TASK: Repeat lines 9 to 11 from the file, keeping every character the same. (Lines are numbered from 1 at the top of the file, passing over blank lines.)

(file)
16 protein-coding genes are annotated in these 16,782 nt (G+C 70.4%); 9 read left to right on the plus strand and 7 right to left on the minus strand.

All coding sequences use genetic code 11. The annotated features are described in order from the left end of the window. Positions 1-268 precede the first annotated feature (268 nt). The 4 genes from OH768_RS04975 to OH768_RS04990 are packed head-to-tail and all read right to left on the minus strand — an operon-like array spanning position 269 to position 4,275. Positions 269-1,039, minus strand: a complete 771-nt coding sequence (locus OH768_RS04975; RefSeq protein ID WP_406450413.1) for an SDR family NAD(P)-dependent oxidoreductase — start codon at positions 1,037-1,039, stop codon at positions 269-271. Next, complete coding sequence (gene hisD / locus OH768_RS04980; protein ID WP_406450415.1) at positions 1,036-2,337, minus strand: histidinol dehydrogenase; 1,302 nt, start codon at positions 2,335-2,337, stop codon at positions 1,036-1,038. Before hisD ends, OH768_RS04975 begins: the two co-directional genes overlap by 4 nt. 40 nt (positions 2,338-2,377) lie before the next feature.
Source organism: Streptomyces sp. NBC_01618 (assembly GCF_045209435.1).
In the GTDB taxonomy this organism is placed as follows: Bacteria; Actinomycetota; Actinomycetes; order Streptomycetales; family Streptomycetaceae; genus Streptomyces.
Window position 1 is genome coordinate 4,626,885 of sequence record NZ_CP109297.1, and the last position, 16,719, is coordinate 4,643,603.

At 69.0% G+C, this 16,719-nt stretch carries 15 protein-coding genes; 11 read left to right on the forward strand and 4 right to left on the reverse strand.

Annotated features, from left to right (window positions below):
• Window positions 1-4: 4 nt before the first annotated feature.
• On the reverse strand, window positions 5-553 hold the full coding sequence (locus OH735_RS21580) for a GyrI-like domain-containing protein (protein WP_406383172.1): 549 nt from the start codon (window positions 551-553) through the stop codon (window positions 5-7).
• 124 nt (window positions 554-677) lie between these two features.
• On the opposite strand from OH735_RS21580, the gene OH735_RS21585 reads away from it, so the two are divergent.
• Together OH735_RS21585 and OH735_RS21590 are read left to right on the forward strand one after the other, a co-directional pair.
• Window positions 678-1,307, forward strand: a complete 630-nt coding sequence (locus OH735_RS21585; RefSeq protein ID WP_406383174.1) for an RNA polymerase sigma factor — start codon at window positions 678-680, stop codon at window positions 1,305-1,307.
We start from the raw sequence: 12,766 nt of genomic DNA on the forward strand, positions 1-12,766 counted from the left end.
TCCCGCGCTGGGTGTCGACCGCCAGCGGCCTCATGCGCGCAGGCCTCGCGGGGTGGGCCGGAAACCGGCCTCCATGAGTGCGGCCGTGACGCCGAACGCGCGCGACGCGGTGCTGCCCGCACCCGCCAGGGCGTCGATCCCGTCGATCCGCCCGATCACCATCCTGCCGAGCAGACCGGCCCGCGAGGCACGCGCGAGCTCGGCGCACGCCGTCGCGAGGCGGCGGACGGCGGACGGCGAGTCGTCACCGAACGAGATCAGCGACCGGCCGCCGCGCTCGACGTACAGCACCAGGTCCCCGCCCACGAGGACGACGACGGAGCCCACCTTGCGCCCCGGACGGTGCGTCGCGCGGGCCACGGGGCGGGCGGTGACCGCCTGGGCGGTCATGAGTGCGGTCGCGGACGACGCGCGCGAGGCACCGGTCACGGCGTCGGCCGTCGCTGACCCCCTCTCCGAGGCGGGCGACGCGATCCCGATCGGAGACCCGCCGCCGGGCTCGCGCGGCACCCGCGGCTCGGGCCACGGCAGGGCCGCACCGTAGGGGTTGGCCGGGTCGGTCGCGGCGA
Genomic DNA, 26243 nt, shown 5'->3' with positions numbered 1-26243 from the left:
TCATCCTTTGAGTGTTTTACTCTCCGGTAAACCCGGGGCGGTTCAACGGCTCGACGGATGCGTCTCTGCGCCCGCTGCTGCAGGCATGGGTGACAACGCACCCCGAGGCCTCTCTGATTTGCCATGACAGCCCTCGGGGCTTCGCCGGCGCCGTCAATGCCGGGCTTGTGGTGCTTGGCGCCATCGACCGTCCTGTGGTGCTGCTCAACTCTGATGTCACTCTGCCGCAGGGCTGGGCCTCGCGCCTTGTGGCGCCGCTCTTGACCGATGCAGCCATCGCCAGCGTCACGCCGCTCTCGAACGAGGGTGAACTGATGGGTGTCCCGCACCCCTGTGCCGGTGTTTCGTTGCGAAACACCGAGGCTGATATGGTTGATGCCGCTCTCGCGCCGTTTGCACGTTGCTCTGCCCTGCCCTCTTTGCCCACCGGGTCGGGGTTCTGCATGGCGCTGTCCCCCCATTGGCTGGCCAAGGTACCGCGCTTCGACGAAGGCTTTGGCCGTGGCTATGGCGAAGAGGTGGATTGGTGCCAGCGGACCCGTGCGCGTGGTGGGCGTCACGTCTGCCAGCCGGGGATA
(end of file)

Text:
• On the reverse strand, window positions 5-553 hold the full coding sequence (locus OH735_RS21580) for a GyrI-like domain-containing protein (protein WP_406383172.1): 549 nt from the start codon (window positions 551-553) through the stop codon (window positions 5-7).
• 124 nt (window positions 554-677) lie between these two features.
• On the opposite strand from OH735_RS21580, the gene OH735_RS21585 reads away from it, so the two are divergent.